Sun’s Out!

On one April day after a bleak, harsh winter that had gales, hurricanes, blizzards and unceasing bitter east winds thrown at us – the sun came out! We were out too, and headed up to the Beara Peninsula to see if we could remember what sun-soaked landscapes felt like… They felt great!

Header – the glories of Cork and Kerry combine on the spectacular Beara; top photograph – finally, after a long,harsh winter, we see the spring blossoms appearing; middle – a wayside shrine on the road out from Glengariff; bottom – Hungry Hill dominates the views as we head west on the peninsula

You will remember our previous visits to the Beara: there are not enough superlatives for what it has to offer in the way of stunning scenery and colour. None of these photographs have been enhanced – what you see is exactly what we saw on the day – and it’s what you will see, too, if you choose aright (although even on dull days we always find plenty to interest us).

Top photograph – St Kentigern’s Church is in the centre of one of Ireland’s most colourful villages; middle – the sunlight plays games with the beautiful windows by glass artist George Walsh; bottom – light from the windows dances on the pews

We knew where we were going: Finola was keen to revisit the little Catholic church of St Kentigern in Eyeries, which has a fine collection of windows by George Walsh: it’s a gem – and at its best for the quality of the light enhancing it on the day. I wanted to see the settlement itself in the early spring sunlight as it’s one of the most colourful places in the whole of Ireland! Neither of us was disappointed.

Just a taster of the treats in store in Eyeries: on a beautiful spring day there was hardly a soul around, but we were still able to find an ice cream in O’Sullivan’s!

Our second objective was to travel into the hills and find Ardgroom Outward stone circle. The trail involves farm gates, stiles and a lot of mud – but the 9 stone circle (named locally ‘Canfea’) is a fine, almost intact monument with wide vistas to mountain and sea. The impressive outlier stone is 3.2m in height.

The magnificent Ardgroom Outward (or ‘Canfea’) stone circle is accessible via a marked, boggy path: the vistas from the site make the journey worthwhile. Finola is dwarfed by the huge outlier!

It’s barely a skip up to Eyeries from Nead an Iolair, so we had to carry on around the peninsula and take in the almost surreal views of oceans, lakes and mountains before dipping into Kerry and then heading over the top back into Cork county and down the Healy Pass – surely one of Ireland’s most spectacular road trips.

Returning home – with the evening sun setting gloriously over Roaringwater Bay – we reflected that there can’t be many places in the world where a single day can offer such a feast to satisfy all the senses.

 

Darerca – A Neglected Saint

Ireland is ‘The Land of Saints’. The Catholic Online website lists 331 of them, but some get much better treatment than others. Last week we celebrated St Patrick – the news was full of it, as it always is on 17 March. Yet, just five days after Patrick’s Day – on 22 March – I was at a schoriacht and asked the assembled crowd who was the Saint for that day: nobody knew. It was the day for St Darerca and she is, unfairly, much neglected, especially since she is St Patrick’s sister. In order to redress the balance I have put together everything I can find on the story of St Darerca, and – because she has never been pictured (as far as I can tell) – I have illustrated it with some general Irish Saintly connections.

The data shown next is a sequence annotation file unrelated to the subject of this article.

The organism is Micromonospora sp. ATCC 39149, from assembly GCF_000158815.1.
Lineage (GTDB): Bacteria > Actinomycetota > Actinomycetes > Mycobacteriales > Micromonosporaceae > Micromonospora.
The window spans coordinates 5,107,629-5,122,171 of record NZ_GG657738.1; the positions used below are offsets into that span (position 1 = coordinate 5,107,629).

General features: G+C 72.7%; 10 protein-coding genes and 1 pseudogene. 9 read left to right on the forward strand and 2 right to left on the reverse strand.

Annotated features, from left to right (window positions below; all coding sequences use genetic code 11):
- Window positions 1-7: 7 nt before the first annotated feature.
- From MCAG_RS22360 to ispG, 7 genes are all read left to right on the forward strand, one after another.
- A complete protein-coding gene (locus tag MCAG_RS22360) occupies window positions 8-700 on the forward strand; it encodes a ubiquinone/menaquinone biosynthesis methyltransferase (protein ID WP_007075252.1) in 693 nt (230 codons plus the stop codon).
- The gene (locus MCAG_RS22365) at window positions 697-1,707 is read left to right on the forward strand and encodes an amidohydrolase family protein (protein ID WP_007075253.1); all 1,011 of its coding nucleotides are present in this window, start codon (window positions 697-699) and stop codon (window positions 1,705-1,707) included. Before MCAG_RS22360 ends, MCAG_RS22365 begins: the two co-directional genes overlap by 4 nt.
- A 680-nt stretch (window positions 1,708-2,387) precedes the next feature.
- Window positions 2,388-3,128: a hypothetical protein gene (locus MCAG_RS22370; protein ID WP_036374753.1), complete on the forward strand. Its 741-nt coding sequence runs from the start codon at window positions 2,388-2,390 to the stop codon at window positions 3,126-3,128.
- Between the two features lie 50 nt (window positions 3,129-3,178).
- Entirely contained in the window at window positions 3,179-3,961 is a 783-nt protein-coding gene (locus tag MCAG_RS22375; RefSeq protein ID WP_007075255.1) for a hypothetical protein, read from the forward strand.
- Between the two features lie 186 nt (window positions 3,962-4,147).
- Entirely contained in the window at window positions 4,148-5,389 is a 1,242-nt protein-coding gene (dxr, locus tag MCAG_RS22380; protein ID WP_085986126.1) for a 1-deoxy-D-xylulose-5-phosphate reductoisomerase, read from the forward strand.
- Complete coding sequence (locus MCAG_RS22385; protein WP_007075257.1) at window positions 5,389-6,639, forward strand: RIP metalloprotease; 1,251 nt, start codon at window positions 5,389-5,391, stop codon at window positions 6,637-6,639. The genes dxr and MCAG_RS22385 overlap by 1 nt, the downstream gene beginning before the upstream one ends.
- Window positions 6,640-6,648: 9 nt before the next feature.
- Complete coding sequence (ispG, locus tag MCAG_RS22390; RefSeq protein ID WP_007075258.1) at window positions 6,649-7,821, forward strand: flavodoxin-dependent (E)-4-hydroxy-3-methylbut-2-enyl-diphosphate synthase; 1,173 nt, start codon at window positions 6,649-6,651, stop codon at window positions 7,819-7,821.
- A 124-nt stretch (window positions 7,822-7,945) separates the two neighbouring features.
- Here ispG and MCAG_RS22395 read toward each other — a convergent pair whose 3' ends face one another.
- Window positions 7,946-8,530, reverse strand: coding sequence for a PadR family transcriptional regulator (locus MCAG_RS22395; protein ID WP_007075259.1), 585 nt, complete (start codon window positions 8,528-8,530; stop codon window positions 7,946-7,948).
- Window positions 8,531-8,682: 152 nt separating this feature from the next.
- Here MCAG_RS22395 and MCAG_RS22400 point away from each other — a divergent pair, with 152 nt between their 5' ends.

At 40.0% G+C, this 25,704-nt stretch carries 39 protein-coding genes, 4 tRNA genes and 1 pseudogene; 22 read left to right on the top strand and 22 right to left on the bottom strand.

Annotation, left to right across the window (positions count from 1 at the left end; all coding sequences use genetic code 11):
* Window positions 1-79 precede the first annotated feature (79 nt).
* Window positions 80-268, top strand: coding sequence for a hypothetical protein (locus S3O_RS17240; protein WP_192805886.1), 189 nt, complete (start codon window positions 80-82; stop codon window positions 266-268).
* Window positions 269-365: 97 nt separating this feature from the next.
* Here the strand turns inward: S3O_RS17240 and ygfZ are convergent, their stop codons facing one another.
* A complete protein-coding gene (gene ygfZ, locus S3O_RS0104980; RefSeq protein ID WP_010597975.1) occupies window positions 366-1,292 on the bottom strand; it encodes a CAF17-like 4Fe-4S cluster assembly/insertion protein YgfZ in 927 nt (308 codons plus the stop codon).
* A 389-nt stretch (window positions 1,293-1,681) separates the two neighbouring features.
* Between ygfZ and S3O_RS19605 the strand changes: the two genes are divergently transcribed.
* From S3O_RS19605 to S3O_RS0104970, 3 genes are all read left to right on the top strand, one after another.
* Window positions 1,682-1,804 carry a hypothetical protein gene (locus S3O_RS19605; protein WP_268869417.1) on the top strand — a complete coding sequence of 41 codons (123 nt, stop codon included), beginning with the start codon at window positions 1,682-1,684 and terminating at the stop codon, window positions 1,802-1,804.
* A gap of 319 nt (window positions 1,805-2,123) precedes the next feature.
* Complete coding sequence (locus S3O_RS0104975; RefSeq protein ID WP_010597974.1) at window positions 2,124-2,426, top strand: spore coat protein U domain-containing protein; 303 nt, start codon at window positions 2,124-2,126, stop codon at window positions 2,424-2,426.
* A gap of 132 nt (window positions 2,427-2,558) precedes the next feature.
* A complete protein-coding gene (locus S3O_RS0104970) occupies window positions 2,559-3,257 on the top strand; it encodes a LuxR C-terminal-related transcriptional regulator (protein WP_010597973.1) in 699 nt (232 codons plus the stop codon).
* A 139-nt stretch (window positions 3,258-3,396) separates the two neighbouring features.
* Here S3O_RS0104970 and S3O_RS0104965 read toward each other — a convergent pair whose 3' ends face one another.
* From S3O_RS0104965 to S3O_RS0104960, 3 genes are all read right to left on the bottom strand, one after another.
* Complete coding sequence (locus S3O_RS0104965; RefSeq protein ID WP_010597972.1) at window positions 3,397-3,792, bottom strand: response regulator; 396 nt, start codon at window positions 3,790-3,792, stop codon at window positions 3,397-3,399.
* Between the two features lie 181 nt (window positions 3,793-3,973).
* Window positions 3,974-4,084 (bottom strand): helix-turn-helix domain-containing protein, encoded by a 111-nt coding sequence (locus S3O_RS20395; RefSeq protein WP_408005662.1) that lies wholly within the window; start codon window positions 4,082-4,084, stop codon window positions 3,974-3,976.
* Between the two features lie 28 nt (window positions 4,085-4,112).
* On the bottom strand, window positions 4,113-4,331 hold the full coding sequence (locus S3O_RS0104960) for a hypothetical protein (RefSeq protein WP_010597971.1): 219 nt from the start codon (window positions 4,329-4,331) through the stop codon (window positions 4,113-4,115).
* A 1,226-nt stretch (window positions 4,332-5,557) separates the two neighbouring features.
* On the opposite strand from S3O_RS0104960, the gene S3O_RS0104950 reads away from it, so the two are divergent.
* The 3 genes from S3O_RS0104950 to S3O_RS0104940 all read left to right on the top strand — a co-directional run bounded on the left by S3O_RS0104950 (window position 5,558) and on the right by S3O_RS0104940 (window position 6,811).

Land of the Saints: header picture – Clonmacnoise, Co Offaly – Ireland’s holy centre, and one of the oldest and most important early Christian settlements in Europe. Above – the beautifully located Kilmalkedar monastic site in Kerry has long associations with Saint Brendan the Navigator

St Darerca is first mentioned in the Vita tripartita Sancti Patricii (Tripartite Life of Saint Patrick), which some scholars believe was written in the sixth century – within a century of St Patrick’s death (possibly in 493 at the age of 120). In the Tripartite Life, we read that St Patrick had two sisters, and that when he came to Bredach in County Derry for an ordination, . . . he found there three deacons, who were sons of his sister Darerca . . . These deacons were eventually ordained bishops and became St Reat, St Nenn, and St Aedh, the . . . sons of Conis and Darerca, Patrick’s sister . . . 

Upper – St Patrick’s Bell; lower – inscription on another 10th century bell – both now in the National Museum, Dublin

In his own Confessio, St Patrick makes no mention of his sisters. The Confessio begins:

. . . My name is Patrick. I am a sinner, a simple country person, and the least of all believers. I am looked down upon by many . . .

But it’s a very brief account of his life, and hardly qualifies as an autobioigraphy.

Medieval cross head, in the National Museum, Dublin

One version of the Tripartite Life suggests that both sisters were kidnapped from Britain along with St Patrick and returned to Ireland with him when he set out on his missions. A 17th century Irish hagiographer, John Colgan, collected fragments of information pertaining to Darerca . . . from Irish tradition . . . He asserted that St Darerca may have had as many as seventeen sons between two husbands, and that all of them became bishops. He also states that, according to tradition,  many of these became saints:

. . . By Darerca’s first husband, Restitutus the Lombard, she bore St Sechnall of Dunshaughlin; St Nectan of Killunche, and of Fennor (near Slane); of St Auxilius of Killossey (near Naas, County Kildare); of St Diarmaid of Druim-corcortri, in addition to five other children. By her second husband Conis the Briton, she bore St Reat, St Nenn, and St Aedh; ancient Irish authors also attributed her motherhood to St Crummin of Lecua, St Miduu, St Carantoc, and St Maceaith . . .